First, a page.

This will be the first full production of Murder for Two. ATF Producing Artistic Director, Mark Fleischer, first saw the show as a staged reading in New York City last year. “I was so impressed with the humor and versatility of this show. This writing team is exploring ways to present a full scale musical comedy with only two performers. Their talent as songwriters is very impressive and their comedy very sophisticated. Most importantly Murder for Two offers audiences a fun evening at the theatre.” Fleischer has followed the development of the piece by attending readings at Bay Street Theatre in Sag Harbor NY and Chicago Shakespeare Theatre. The production at ATF will be the first time the show is fully staged with actors not holding scripts and with the addition of sets, lights and sound design. The show has already caught the attention of theatres across the country and future productions are already in negotiation at theatres in large cities across the country. However, audiences in our area will be the first to see this musical. As Fleischer states, “ATF is reversing the trend of summer theatres producing NYC approved shows. ATF audiences in the Adirondacks give the approval before shows head to NYC.” ATF has a 16 year tradition of developing new works for the theatre. Last summer ATF produced Adam Gwon’s Ordinary Days. The show was then produced at NYC’s Roundabout Theatre. The creators and ATF hope that Murder for Two will follow in this tradition.
Photo: Adam Overett and Joe Kinosian in Murder for Two
You’ve got to love Urban Legends. Some of them are just so ridiculous that it is hard to believe that people actually believe them. Others, however, are understandable because they are based on misinformation that could be true but simply isn’t. Take for example the lowly daddy-longlegs, or harvestman. To begin with, this animal, while it is an arachinid, is not a spider. I know, it looks like a spider, and spiders are arachnids, but so are scorpions, and they are not spiders either. In other words, not all arachnids are spiders.
So, how is a harvestman different from a spider? Let’s consider some spider basics. What do we usually associate with spiders? Webs! Most spiders have some sort of silk-spinning apparatus, even if they don’t spin those classic webs that immediately spring to mind. Harvestmen, however, do not. They have no spinnerettes; they have no silk glands.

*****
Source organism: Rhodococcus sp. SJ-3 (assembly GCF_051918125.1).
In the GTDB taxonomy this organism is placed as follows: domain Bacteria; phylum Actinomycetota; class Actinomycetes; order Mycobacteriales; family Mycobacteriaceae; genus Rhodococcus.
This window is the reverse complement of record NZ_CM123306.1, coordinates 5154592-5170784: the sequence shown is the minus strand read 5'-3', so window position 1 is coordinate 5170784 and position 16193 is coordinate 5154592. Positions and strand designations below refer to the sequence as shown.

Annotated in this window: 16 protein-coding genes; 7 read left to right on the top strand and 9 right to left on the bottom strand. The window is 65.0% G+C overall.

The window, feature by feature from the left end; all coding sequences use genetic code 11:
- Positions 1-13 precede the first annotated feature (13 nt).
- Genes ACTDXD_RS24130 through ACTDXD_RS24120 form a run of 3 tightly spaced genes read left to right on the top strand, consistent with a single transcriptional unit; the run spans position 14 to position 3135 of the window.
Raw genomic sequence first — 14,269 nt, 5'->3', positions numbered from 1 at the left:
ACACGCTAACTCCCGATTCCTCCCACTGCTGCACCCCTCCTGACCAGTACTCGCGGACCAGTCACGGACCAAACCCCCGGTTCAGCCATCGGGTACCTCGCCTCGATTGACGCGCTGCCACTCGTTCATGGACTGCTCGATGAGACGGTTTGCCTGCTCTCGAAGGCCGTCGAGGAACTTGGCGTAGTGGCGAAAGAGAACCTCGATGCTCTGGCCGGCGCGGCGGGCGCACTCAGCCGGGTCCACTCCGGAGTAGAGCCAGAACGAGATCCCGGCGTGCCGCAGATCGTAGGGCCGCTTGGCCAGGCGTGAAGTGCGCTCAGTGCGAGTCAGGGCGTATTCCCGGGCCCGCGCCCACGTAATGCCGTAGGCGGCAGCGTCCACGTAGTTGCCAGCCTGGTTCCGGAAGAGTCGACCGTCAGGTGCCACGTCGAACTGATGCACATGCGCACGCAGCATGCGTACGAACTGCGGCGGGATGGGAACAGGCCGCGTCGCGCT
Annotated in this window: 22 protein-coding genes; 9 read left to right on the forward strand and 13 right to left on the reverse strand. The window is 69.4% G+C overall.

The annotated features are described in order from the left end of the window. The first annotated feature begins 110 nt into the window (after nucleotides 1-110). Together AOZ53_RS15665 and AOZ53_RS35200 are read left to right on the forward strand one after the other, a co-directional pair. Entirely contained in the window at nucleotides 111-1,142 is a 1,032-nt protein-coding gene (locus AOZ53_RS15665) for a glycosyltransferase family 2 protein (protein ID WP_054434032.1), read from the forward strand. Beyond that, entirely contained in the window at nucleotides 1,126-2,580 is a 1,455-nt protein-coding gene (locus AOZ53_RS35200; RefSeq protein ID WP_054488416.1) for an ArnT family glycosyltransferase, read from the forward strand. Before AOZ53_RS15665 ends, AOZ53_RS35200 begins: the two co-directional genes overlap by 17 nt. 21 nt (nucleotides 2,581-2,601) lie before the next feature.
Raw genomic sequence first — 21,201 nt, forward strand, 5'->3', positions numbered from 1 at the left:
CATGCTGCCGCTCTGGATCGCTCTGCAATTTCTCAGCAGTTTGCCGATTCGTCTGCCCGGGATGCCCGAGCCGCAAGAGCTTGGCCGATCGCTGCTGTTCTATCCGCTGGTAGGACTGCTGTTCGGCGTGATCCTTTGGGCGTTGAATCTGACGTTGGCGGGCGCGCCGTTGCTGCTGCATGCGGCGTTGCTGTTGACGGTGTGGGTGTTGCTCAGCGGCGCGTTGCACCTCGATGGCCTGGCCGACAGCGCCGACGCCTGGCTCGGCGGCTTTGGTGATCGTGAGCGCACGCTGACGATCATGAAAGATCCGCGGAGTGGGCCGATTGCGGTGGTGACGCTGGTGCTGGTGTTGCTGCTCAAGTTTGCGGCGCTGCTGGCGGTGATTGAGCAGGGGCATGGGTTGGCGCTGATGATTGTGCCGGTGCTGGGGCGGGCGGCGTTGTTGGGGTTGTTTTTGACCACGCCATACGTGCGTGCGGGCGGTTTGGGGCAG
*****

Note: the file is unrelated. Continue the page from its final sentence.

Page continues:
How about biting? Spider bites are often attributed to any small bite-like thing that appears on arms and legs while one’s been asleep (most spiders are more likely to get squished when you roll over and are therefore not likely to bite you). Then there are spiders like black widows, brown recluses, and tarantulas—all seen as highly dangerous biters (in fact, tarantulas don’t even belong in this category, but that’s fodder for another blog). I can’t tell you the number of times I’ve heard that harvestmen have the most venomous bites, but because their mouths are too small, they can’t bite people. (Sound the buzzer here.) This is Urban Legend #2.
Harvestmen do not have venom! No venom means no venomous bites. This myth is further laid to rest when one takes a good close look at the mouthparts. Harvestmen do not have fangs, hollow or otherwise. Instead, their mouths look more like grasping claws, which is what they are, and they are too small and weak to damage our tough hides. Spiders need venom to immobilize their prey; harvestmen do not (see below).
Now, I don’t know if this next one is an Urban Legend or not, but it sure sounds like it should be. If detached from the body, a harvestman’s leg will continue to twitch. This is actually true, and it is a defensive mechanism. Harvestmen, like almost all critters in the world, have to constantly be on the lookout for predators. To avoid becoming someone else’s happy meal, these arachnids have a few strategies up their proverbial sleeves, one of which is to detach a leg and then dash away. The twitching, abandoned appendage often distracts the predator long enough to allow for a safe exit.